First, Kashay asserted her statements criticizing Plaintiffs’ performance as the HOA manager were protected speech. She explained that “[t]here [wa]s an ongoing controversy of holding official, proper, defensible, and lawful elections of [the Osborne Park HOA] Board” that began “on or before September 10, 2019.” At some point, Kashay “was informed” by homeowners “of election irregularities,” including that “some members were not given nomination forms,” “election rules were not disseminated,” and “write-in candidates were not allowed.” So she “began communicating about the elections being improper, asking for new elections, and documenting” Plaintiffs’ alleged mishandling of the elections.
Relying on this court’s decision in Damon v. Ocean Hills Journalism Club (2000) 85 Cal.App.4th 468 (Damon), she argued the Osborne Park HOA was a “quasi-governmental entity” with “legislative, judicial, and executive duties,” and that Plaintiffs’ performance and failure to hold proper elections were “topics of public interest” that directly impacted “a narrow and definable portion of the public, namely all [28 Osborne Park members].” Thus, she contended, her statements criticizing Plaintiffs in their performance as HOA manager, specifically regarding unlawful elections, were protected speech under section 425.16, subdivisions (e)(1) through (e)(4), and were further protected as pre-litigation communication.
*5 Second, Kashay asserted any reports to law enforcement were protected speech. She explained that she “learned from multiple” homeowners that Payne, who was appointed to the board and was a signatory on the HOA bank accounts, had a stroke in the past and is 80 years old. She asserted that “many” homeowners became “alarmed” when Payne allegedly “moved” HOA money into a new bank account with Ambassador, and the HOA “may have lost control and/or ownership of its Reserve Account funds.” On December 17, 2019, Payne told Kashay “that she was ‘confused’ as to why she moved ... [HOA] money to new bank accounts, ... that she was directed to do so by [Fuselier], and ... that she didn’t want to be on the ... Board but was ‘forced’ ” by Fuselier.
As a result, Kashay asserted that “[s]ome” homeowners reported “suspicions” of elder abuse to “the [p]olice.” When the police arrived on December 19, 2019, “multiple” homeowners “informed” the police “about the circumstances that they were aware of and the police looked into the matter.” Kashay pointed out that the San Diego County District Attorney’s public website encourages “ ‘[a]nyone who has even the slightest suspicion that an elder or dependent adult is a potential victim of abuse’ ” to report their concerns, and argued such reports are protected under section 425.16, subdivision (e)(1) and (e)(2). She further asserted that “[a]ll communications leading up to calling the [p]olice, with the [p]olice, and about what happened with the [p]olice” are protected activities under section 425.16, subdivision (e)(3) and (e)(4) as they, too, pertained to matters of public interest concerning a definable portion of the public.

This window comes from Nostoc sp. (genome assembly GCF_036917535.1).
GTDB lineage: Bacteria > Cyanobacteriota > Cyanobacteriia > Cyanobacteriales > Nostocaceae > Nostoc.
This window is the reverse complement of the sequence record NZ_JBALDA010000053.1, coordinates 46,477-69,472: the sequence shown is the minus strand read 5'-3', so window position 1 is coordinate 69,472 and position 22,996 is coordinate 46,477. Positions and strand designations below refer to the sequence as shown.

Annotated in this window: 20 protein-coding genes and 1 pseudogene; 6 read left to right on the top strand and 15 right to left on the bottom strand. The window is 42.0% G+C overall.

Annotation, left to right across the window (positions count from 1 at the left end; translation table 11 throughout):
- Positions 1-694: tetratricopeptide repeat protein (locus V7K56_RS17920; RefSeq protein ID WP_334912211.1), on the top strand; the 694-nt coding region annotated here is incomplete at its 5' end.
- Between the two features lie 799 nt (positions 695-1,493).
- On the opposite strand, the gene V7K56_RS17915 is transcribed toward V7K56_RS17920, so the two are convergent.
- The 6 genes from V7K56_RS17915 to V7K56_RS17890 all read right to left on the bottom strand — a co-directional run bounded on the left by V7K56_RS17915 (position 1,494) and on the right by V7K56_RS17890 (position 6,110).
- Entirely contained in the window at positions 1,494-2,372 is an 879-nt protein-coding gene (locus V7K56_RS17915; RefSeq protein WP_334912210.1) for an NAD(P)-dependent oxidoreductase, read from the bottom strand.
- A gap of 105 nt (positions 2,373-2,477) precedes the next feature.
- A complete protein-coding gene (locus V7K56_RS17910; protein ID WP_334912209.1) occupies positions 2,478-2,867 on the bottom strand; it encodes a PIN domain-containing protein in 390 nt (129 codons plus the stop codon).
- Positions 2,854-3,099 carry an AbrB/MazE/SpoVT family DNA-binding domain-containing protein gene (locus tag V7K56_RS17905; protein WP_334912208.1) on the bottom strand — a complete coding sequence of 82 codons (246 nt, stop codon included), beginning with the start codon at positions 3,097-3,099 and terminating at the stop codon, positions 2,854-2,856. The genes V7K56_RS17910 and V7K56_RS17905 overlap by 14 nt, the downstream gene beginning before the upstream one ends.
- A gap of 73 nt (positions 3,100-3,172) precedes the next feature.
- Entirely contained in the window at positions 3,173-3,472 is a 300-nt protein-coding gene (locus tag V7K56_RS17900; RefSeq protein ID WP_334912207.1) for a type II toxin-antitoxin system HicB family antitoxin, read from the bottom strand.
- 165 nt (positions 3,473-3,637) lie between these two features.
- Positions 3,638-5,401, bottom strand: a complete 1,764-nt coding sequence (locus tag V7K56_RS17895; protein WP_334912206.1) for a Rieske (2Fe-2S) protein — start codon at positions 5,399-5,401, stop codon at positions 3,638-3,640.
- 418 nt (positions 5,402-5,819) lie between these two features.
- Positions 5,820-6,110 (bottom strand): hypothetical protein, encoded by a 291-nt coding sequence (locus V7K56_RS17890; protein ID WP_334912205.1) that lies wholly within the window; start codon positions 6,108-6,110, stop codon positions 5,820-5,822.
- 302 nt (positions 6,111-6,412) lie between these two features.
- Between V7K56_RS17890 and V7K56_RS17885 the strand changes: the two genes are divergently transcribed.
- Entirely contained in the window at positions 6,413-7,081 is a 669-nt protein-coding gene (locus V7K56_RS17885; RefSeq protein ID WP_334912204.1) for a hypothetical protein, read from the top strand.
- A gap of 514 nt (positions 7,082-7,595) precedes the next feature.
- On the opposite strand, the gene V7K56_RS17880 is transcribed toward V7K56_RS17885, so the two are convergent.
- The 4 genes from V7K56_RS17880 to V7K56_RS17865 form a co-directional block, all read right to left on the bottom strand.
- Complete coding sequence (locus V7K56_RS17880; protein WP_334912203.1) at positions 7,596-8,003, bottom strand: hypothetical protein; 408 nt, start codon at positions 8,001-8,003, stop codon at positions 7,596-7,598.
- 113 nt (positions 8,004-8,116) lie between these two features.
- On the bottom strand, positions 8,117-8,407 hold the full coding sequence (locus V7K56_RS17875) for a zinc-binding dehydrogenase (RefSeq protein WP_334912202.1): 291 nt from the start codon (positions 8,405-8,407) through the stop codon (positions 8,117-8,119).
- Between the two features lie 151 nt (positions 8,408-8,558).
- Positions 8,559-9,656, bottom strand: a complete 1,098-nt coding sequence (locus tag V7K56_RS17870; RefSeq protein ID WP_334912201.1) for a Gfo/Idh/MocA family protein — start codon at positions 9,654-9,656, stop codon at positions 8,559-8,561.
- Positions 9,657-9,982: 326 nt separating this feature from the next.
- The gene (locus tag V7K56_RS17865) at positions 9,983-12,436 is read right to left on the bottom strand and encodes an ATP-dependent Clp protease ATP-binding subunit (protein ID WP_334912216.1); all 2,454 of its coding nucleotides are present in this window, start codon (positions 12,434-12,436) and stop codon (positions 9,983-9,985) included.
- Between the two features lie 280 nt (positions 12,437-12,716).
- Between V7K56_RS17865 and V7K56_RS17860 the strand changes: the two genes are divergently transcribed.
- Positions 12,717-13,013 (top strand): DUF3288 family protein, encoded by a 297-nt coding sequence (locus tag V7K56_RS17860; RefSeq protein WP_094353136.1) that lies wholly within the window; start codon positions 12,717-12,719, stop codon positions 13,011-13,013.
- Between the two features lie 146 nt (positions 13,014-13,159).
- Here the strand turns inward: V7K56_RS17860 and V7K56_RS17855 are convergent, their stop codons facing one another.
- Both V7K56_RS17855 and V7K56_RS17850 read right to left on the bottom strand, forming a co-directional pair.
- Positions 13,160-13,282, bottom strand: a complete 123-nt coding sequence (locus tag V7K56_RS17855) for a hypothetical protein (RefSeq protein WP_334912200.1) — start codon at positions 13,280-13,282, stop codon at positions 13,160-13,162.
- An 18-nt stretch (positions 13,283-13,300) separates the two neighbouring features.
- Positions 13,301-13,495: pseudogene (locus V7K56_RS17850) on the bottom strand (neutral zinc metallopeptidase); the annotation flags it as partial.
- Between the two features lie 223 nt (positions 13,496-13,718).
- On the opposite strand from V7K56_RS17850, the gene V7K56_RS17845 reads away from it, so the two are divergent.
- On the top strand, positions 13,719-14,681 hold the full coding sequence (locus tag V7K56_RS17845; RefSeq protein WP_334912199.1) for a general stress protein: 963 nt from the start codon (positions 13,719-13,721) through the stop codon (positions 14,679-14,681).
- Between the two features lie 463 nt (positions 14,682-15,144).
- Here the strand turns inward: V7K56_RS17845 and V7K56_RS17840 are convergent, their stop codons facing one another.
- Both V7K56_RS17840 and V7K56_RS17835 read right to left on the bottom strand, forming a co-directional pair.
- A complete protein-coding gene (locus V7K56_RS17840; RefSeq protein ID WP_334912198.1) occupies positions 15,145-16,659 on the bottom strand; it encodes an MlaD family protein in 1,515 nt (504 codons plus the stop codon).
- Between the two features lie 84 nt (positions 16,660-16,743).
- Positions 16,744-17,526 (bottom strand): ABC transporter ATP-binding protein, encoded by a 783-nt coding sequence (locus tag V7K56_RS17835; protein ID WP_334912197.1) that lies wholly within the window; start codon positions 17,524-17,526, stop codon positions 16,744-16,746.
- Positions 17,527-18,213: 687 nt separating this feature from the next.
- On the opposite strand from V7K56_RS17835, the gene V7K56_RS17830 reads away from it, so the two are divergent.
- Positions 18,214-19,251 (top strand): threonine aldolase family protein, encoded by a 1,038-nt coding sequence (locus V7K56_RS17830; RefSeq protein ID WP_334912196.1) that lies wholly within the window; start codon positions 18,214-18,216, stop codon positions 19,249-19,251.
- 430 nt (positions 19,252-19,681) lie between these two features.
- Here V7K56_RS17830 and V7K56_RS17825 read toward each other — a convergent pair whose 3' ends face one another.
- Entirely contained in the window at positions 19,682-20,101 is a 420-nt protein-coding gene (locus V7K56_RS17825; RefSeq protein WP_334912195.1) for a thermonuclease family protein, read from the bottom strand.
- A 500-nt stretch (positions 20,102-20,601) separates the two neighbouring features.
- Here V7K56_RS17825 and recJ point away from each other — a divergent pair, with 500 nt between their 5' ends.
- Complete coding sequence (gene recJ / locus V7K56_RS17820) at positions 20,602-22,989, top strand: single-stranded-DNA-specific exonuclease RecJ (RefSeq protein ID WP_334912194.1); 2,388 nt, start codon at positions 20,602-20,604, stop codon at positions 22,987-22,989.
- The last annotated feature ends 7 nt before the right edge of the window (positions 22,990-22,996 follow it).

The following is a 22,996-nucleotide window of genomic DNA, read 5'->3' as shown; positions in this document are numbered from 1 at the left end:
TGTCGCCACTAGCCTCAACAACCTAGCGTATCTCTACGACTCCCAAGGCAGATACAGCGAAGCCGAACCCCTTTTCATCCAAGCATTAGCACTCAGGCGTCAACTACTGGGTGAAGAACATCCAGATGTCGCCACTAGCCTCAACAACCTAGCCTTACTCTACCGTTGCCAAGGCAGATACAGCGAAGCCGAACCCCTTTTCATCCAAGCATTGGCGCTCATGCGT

Third, Kashay asserted her filing of the BBB complaint was protected activity. She explained that she “started a BBB reconciliation/arbitration process” regarding Plaintiffs and their “potentially unlawful activities” on December 28, 2019. She asserted that the topics addressed in the complaint were, similarly, of public interest and that “[o]nline reviews of service providers are a matter of public concern, because of the community interest in staying informed about the quality of services rendered by businesses.” She stated that she “attempted to write [an] opinion that was true and accurate regarding the services of Ambassador.” But on December 30, 2019, Fuselier sent an email to Kashay threatening to sue her for slander if she did not withdraw the BBB complaint. She attached the email as an exhibit to the motion to strike. Kashay stated that she withdrew the BBB complaint on January 2, 2020 “in response to threats [by Fuselier] of being sued if it was published.”
Kashay asserted the BBB “provides a platform and reconciliation/arbitration process to address disputes before involving the courts” and the process is substantially similar to pre-litigation communications. Thus, she argued her communications with the BBB were protected activity under section 425.16, subdivisions (e)(1) through (e)(4), as well as the pre-litigation privilege.
Although Kashay did not file a separate declaration in support of her motion to strike, Kashay personally signed the motion since she was acting in pro. per. She also attached a number of exhibits to the motion, which she asserted substantiated her claims. Among those already described, the exhibits include multiple petitions for a special meeting regarding a new election submitted by other HOA members, surveys of several HOA members regarding the allegedly improper elections, and a January 26, 2020 email from Fuselier suggesting the HOA Board of Directors not respond to the petitions. The email’s subject line was “Official Park Business[/]4th Petition for Special Meeting About Elections” and in it Fuselier told the directors, “I suggest that you do not respond to her improper demands.” Kashay also submitted a redacted bank statement for an account named “Osborne Park ... Reserve Account,” which showed Ambassador was also named on the account.